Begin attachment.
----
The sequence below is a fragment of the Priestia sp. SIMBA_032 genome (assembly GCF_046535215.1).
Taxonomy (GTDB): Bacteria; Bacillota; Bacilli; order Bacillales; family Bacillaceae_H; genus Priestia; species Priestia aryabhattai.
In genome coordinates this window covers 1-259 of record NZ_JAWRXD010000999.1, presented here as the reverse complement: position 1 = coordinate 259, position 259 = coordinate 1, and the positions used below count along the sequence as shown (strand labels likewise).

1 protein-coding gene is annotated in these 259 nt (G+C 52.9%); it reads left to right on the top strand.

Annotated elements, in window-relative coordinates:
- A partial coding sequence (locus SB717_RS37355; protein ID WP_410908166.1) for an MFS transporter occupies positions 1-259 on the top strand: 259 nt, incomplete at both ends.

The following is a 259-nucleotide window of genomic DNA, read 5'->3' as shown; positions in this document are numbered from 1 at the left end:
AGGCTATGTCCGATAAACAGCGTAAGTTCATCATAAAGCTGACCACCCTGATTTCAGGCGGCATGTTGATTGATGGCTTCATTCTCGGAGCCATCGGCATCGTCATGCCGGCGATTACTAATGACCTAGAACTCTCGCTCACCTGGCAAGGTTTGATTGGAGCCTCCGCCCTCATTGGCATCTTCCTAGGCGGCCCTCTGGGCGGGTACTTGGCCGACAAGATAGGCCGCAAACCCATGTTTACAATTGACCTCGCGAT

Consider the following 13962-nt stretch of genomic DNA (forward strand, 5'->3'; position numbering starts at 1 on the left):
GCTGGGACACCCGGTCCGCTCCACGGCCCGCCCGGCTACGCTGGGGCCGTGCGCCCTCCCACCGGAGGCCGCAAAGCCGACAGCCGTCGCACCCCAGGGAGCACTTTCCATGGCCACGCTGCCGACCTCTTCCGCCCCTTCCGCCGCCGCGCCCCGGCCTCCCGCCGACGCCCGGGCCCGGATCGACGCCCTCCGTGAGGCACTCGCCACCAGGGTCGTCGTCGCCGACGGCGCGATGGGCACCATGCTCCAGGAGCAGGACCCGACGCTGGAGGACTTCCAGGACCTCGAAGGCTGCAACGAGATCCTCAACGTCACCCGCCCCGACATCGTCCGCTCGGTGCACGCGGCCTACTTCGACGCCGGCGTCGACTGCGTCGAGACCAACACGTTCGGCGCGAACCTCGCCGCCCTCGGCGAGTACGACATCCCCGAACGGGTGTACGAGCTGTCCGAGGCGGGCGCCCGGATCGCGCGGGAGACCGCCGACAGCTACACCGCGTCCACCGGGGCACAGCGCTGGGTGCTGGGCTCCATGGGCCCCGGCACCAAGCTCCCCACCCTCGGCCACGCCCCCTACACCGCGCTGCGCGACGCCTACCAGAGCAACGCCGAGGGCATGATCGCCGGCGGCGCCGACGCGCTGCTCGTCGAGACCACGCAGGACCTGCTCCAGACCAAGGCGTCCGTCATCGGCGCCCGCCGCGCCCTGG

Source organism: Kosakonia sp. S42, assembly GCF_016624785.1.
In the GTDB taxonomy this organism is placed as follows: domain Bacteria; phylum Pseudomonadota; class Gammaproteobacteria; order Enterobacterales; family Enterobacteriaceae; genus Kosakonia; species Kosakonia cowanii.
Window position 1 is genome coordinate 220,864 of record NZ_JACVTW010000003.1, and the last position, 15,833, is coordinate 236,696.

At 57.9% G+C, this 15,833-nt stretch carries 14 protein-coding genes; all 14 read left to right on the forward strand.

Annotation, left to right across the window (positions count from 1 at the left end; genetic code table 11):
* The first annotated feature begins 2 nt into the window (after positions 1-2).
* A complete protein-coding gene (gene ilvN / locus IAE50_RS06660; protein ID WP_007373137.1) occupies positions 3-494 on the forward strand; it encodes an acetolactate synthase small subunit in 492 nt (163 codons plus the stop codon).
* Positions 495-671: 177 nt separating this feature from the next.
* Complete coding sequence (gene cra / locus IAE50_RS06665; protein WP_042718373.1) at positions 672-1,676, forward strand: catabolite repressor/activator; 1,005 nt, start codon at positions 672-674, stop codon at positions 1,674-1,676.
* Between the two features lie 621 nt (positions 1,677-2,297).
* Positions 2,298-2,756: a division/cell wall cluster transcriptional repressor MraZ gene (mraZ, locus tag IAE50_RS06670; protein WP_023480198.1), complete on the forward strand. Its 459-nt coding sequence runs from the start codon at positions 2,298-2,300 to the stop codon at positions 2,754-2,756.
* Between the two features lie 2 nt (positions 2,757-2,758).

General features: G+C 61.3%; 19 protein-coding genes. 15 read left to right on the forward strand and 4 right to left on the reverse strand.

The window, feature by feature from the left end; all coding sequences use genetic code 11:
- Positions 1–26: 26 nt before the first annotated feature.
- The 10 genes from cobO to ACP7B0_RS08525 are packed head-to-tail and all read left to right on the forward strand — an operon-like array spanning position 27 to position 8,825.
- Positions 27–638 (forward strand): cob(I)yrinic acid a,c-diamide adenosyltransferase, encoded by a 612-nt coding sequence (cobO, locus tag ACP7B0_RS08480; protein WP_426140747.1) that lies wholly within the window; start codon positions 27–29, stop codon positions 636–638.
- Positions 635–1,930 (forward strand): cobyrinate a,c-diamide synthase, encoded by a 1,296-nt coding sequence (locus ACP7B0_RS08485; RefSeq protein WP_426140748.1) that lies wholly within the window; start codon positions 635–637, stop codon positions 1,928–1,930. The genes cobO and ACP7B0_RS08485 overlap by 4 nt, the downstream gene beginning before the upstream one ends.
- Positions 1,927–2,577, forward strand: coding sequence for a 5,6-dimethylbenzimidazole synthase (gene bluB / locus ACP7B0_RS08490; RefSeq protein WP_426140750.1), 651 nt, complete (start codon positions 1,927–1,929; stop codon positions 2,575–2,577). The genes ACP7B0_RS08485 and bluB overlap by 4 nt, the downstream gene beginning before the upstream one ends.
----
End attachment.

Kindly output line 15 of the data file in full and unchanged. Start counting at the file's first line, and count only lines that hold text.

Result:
Annotation, left to right across the window (positions count from 1 at the left end; genetic code table 11):